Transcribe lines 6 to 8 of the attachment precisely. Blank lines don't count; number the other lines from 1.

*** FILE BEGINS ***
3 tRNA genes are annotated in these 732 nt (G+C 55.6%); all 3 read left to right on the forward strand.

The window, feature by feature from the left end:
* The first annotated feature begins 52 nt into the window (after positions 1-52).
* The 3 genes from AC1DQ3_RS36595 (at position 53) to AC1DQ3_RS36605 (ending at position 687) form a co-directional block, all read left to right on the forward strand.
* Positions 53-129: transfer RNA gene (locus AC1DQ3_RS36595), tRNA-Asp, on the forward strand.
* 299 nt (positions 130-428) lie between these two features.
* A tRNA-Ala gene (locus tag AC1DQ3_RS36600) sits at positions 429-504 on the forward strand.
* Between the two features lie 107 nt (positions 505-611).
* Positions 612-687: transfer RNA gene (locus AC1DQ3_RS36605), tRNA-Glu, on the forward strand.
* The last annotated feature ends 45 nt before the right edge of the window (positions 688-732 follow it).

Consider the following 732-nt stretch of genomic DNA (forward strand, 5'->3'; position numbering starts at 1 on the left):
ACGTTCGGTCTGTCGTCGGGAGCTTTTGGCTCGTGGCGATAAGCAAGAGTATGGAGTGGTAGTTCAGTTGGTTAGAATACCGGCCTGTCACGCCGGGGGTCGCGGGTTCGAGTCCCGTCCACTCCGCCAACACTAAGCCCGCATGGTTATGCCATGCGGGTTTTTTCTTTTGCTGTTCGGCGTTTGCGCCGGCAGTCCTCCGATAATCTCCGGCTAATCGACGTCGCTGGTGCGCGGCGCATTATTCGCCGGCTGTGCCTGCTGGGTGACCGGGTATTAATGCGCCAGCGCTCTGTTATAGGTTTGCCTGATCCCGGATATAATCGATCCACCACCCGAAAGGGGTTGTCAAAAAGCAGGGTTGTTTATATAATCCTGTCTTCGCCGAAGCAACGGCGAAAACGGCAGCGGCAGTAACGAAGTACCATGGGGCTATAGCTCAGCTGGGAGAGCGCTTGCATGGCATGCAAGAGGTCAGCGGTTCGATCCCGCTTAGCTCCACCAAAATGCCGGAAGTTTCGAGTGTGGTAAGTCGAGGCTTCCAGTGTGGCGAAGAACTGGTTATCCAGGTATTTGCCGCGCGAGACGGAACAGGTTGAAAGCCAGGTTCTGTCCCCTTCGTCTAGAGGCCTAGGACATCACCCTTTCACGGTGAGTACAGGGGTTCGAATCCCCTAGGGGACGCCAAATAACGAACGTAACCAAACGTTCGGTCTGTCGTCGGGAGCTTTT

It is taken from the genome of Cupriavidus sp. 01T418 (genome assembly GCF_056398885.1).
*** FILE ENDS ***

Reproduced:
* 299 nt (positions 130-428) lie between these two features.
* A tRNA-Ala gene (locus tag AC1DQ3_RS36600) sits at positions 429-504 on the forward strand.
* Between the two features lie 107 nt (positions 505-611).